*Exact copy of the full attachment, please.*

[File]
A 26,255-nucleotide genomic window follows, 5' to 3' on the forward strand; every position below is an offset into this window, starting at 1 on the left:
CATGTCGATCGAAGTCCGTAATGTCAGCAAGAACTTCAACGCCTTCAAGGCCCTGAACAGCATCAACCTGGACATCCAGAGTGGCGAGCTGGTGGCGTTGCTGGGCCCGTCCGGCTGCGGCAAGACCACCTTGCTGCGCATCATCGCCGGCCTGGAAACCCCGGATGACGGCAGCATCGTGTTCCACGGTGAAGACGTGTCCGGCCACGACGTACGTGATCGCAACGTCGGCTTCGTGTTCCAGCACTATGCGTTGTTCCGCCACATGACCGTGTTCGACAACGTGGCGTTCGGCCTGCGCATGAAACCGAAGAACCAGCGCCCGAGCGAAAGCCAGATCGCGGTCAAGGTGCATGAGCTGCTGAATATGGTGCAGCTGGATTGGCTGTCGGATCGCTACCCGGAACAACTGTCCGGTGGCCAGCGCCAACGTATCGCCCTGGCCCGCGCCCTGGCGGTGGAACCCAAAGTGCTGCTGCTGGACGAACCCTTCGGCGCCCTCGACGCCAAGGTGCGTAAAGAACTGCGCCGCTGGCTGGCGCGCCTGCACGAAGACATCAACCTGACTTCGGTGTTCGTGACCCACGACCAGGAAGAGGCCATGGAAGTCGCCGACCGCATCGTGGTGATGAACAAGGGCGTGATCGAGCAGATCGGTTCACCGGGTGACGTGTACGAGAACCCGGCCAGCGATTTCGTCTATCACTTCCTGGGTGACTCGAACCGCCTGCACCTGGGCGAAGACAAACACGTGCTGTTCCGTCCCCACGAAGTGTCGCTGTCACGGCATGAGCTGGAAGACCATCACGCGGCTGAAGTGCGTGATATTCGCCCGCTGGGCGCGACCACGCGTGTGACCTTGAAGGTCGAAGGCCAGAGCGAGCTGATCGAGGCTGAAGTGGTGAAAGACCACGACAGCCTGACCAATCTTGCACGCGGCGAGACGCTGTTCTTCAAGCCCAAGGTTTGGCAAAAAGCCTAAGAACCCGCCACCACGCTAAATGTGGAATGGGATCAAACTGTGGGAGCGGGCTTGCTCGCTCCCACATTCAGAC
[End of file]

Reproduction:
A 26,255-nucleotide genomic window follows, 5' to 3' on the forward strand; every position below is an offset into this window, starting at 1 on the left:
CATGTCGATCGAAGTCCGTAATGTCAGCAAGAACTTCAACGCCTTCAAGGCCCTGAACAGCATCAACCTGGACATCCAGAGTGGCGAGCTGGTGGCGTTGCTGGGCCCGTCCGGCTGCGGCAAGACCACCTTGCTGCGCATCATCGCCGGCCTGGAAACCCCGGATGACGGCAGCATCGTGTTCCACGGTGAAGACGTGTCCGGCCACGACGTACGTGATCGCAACGTCGGCTTCGTGTTCCAGCACTATGCGTTGTTCCGCCACATGACCGTGTTCGACAACGTGGCGTTCGGCCTGCGCATGAAACCGAAGAACCAGCGCCCGAGCGAAAGCCAGATCGCGGTCAAGGTGCATGAGCTGCTGAATATGGTGCAGCTGGATTGGCTGTCGGATCGCTACCCGGAACAACTGTCCGGTGGCCAGCGCCAACGTATCGCCCTGGCCCGCGCCCTGGCGGTGGAACCCAAAGTGCTGCTGCTGGACGAACCCTTCGGCGCCCTCGACGCCAAGGTGCGTAAAGAACTGCGCCGCTGGCTGGCGCGCCTGCACGAAGACATCAACCTGACTTCGGTGTTCGTGACCCACGACCAGGAAGAGGCCATGGAAGTCGCCGACCGCATCGTGGTGATGAACAAGGGCGTGATCGAGCAGATCGGTTCACCGGGTGACGTGTACGAGAACCCGGCCAGCGATTTCGTCTATCACTTCCTGGGTGACTCGAACCGCCTGCACCTGGGCGAAGACAAACACGTGCTGTTCCGTCCCCACGAAGTGTCGCTGTCACGGCATGAGCTGGAAGACCATCACGCGGCTGAAGTGCGTGATATTCGCCCGCTGGGCGCGACCACGCGTGTGACCTTGAAGGTCGAAGGCCAGAGCGAGCTGATCGAGGCTGAAGTGGTGAAAGACCACGACAGCCTGACCAATCTTGCACGCGGCGAGACGCTGTTCTTCAAGCCCAAGGTTTGGCAAAAAGCCTAAGAACCCGCCACCACGCTAAATGTGGAATGGGATCAAACTGTGGGAGCGGGCTTGCTCGCTCCCACATTCAGAC